The gods might just have been playing games with Ryf, giving her a bit of a challenge to overcome to make this year’s race that much more satisfying. It seemed to have worked – Ryf was energized much more than we’ve seen her in her previous three wins on the Big Island. Earlier in the week Ryf had said that her goal was to finish the race within thirty minutes of the top men’s time. She managed that, but at the post-race press conference she warned everyone that at the finish line she’d mentioned to Charles that they needed to keep pushing each other to faster and faster times – she wanted the deficit to come down to 20 minutes.
That’s frightening news for both her competition and the men who will have to try to hold her off in future.
Lange’s Four-Minute Mile
Ever since Germany’s Lothar Leder broke the eight hour mark for a full-distance race 22 years ago, a sub-eight-hour day in Kona has been considered the sport’s equivalent of the four-minute mile goal that Roger Banister managed to overcome back in the 1950s. If there ever was going to be a day when that might happen, this year’s championship was it. Perfect weather conditions combined with a stellar field seemingly determined to push the pace throughout the day laid the foundation for another new record.
Australian Josh Amberger led the way out of the water in a new course-record swim time (former pro Jan Sibbersen, racing in the men’s 40 to 44 age group, would break Amberger’s record a few minutes later with a 46:30 split), but had some company out of the water. A huge group of contenders, including German champions Lange (last year) and Sebastian Kienle (2014), were just over two minutes down, while Canadian favourite Lionel Sanders struggled in the water, coming out more than six minutes behind Amberger and the lead group. After one of the best swims of his life, Kienle entered transition to find a flat rear tire, which required him to switch wheels. Unfortunately, the German would never really factor in the race again and would eventually drop out during the run.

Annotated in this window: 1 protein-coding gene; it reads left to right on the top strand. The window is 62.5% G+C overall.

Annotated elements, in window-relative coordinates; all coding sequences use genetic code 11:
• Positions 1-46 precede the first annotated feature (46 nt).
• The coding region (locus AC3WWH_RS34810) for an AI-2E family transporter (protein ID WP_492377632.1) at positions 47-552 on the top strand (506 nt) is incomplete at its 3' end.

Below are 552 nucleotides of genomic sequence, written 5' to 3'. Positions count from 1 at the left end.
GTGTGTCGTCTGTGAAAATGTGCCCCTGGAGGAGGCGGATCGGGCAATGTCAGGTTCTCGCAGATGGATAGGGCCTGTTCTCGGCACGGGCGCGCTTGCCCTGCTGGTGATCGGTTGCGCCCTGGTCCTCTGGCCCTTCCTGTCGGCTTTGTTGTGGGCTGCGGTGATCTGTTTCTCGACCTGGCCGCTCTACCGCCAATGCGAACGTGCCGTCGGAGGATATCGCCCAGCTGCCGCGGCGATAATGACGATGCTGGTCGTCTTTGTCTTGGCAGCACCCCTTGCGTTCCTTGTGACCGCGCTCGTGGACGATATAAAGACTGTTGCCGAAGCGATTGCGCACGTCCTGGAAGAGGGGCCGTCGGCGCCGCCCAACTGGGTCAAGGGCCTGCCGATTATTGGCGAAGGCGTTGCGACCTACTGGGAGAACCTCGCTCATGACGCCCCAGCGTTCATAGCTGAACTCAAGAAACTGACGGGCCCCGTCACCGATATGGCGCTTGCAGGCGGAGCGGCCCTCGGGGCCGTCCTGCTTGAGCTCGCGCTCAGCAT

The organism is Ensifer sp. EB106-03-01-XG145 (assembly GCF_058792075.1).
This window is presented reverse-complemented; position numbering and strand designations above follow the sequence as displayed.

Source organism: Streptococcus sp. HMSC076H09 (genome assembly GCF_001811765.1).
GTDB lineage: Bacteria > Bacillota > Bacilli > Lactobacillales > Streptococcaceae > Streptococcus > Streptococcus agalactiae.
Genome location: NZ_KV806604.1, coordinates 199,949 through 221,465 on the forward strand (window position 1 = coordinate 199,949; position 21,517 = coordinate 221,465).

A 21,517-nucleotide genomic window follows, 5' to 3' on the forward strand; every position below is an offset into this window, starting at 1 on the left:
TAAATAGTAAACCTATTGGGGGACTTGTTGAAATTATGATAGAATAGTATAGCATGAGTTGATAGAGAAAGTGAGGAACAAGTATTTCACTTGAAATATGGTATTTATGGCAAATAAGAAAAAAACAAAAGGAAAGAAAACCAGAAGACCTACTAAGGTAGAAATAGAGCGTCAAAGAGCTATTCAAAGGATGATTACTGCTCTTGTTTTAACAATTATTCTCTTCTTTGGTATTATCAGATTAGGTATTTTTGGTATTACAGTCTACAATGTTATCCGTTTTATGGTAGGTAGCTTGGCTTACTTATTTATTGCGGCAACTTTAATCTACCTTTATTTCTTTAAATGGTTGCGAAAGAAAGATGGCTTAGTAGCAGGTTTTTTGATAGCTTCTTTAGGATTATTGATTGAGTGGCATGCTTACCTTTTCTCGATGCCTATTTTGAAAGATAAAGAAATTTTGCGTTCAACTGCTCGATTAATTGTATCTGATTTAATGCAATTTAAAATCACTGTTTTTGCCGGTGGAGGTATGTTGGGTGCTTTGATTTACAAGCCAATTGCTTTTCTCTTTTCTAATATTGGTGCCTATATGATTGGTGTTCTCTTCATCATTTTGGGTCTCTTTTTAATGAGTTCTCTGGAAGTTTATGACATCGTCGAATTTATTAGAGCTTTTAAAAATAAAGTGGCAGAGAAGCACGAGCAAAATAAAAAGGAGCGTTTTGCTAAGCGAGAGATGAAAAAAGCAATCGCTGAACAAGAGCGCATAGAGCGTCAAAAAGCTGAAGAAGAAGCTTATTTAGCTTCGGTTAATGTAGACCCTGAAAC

Out on the bike course American Andrew Starykowicz, who has ridden under four hours for a full-distance bike split a few times, blasted to the front alongside Amberger, but was joined by Australian former pro cyclist Cameron Wurf, who would take control of the bike and eventually drop Starykowicz and Amberger and ride solo into T2 in a new course-record bike split of 4:09.
About six minutes behind came a huge chase group that had been driven by Germany’s Andi Dreitz, a teammate of Lange’s, which left many to wonder if team tactics were coming into play in the race. Lange came off the bike among some of the best runners in the sport, including New Zealand’s Braden Currie, American Tim O’Donnell and Belgium’s Bart Aernouts. A few minutes later came Javier Gomez, who was competing in his first Ironman World Championship, but was still considered by many to be a threat for the win. Last year’s third-place finisher, David McNamee (from Scotland, of course) and Sanders were a few more minutes back.